Kyle Armstrong’s review published on Letterboxd:
Upon rewatch, I think the flaws became glaringly obvious. Structurally this is not as tight as it could be, the tone shifts turn too sharply, and the comedy is so much less inspired than the drama. I also think I "get" where some of the more hard-criticism of this movie is coming from, and while I still think it's a bit outlandish and blatantly ignoring the film's clear self-awareness and the point of satire, it's also a bit like....yeah any comedic portrayal is normalization and this movie does a lot of hand-waving that all will be well in the end and that's certainly a feel good message but that's not how it was and that's not how it is so yeah, not baseless.
Beyond that, though, I think I still share almost all of my original sentiments. Tightens Chaplin's Great Dictator, Scar' Jo' is good for her but not good in general, tone issues, the inspection scene is the best scene and revealed that the tone missing was Death of Stalin-esque and not some old slapstick tone, etc etc etc.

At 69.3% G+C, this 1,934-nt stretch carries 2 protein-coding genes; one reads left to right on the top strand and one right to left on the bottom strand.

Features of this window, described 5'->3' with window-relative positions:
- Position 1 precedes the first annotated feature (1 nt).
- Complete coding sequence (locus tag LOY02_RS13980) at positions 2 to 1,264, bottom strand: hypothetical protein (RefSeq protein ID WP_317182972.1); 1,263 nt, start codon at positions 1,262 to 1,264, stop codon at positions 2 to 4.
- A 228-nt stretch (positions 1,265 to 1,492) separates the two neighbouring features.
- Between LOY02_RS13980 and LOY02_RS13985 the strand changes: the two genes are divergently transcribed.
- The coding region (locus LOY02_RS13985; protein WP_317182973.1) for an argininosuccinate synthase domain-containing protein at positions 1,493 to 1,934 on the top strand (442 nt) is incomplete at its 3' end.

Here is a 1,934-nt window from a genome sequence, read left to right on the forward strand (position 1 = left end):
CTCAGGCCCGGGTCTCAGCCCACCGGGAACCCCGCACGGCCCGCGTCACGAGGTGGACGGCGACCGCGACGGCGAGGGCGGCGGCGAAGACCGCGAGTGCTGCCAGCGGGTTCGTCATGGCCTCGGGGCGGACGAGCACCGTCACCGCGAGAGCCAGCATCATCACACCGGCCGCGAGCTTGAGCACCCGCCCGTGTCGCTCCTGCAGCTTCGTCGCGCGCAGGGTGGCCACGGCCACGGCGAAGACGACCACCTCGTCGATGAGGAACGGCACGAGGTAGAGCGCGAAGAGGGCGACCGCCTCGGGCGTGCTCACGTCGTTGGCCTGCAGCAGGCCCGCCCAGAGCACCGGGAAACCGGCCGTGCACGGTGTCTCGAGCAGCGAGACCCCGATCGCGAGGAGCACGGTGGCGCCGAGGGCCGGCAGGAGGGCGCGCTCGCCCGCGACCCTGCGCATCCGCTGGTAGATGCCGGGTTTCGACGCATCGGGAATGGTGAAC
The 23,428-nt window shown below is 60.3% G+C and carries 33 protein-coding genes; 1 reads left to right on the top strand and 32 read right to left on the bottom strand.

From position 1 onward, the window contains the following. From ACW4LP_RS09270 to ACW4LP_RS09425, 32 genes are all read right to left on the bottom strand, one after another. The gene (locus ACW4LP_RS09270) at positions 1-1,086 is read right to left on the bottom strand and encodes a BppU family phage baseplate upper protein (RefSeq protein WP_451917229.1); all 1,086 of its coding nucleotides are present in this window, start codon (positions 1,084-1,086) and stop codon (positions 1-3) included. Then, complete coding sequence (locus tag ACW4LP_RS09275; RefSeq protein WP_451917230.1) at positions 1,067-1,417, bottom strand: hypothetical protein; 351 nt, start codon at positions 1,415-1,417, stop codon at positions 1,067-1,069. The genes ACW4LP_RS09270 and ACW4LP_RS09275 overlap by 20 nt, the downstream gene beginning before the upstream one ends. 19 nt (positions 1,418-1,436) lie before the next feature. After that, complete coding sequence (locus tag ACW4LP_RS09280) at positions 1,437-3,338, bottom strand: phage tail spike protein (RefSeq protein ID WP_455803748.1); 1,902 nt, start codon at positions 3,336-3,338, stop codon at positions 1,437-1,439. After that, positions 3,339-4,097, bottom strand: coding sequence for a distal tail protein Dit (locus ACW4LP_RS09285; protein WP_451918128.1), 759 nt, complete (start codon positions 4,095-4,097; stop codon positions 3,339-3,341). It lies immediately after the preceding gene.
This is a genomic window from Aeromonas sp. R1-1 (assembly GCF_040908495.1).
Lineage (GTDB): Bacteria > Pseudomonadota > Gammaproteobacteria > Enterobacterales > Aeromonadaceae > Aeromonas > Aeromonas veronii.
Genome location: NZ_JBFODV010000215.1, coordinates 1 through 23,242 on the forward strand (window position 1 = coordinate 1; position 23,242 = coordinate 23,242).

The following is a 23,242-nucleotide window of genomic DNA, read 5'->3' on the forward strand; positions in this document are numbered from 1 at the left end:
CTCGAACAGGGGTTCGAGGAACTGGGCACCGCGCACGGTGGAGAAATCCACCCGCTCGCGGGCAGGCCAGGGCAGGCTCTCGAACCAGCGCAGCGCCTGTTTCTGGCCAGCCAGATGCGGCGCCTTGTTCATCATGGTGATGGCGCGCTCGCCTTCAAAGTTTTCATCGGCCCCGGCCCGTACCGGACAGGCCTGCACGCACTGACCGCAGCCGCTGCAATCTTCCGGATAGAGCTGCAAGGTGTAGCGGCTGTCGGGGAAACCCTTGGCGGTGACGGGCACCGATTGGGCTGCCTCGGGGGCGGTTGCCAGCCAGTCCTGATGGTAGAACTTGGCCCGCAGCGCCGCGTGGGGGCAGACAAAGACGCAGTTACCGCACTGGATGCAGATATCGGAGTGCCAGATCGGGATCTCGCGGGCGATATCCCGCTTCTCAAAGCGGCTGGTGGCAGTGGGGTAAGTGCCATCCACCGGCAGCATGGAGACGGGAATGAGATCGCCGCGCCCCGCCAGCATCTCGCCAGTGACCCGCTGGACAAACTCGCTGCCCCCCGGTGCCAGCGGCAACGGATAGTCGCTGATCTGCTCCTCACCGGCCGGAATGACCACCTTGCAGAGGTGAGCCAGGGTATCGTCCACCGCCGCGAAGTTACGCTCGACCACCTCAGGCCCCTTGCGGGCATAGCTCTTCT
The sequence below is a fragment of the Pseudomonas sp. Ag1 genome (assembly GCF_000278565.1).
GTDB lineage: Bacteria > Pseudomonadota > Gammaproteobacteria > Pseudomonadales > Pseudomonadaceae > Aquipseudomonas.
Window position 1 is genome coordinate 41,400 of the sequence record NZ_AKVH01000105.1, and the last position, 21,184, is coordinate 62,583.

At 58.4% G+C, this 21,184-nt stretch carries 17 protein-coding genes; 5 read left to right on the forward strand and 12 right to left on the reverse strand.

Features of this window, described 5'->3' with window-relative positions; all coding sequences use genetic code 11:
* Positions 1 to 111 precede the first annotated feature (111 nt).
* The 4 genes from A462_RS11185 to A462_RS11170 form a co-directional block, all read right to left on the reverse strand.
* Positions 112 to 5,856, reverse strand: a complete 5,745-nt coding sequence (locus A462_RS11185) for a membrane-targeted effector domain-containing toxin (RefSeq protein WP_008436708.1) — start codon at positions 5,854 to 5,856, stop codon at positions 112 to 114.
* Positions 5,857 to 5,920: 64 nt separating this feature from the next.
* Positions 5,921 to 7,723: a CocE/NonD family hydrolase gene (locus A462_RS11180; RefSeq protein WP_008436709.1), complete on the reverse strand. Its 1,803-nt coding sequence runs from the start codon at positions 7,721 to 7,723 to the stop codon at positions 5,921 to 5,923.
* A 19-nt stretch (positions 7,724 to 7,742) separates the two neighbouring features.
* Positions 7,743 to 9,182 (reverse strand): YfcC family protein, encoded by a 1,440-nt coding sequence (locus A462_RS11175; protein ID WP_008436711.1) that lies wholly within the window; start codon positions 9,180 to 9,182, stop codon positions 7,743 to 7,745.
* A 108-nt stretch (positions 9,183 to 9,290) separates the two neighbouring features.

I think with these new revelations about the script not being super tight and the question of how well this will age, I have to push it down a little bit. I still really like it overall, and I still have faith that it will stand the test of time - optimism often does - but I also won't be surprised if this kinda suffers a Life is Beautiful effect, where the positive ignores the atrocity to a problematic degree. Only time will tell. For now, I sadly think this film won't stay in the forefront of my mind much longer, and I won't be surprised if everyone forgets it for the next decade or so until we all determine once and for all if this stands the test of time or if it was a bit too much of a crowd-pleaser for its own good.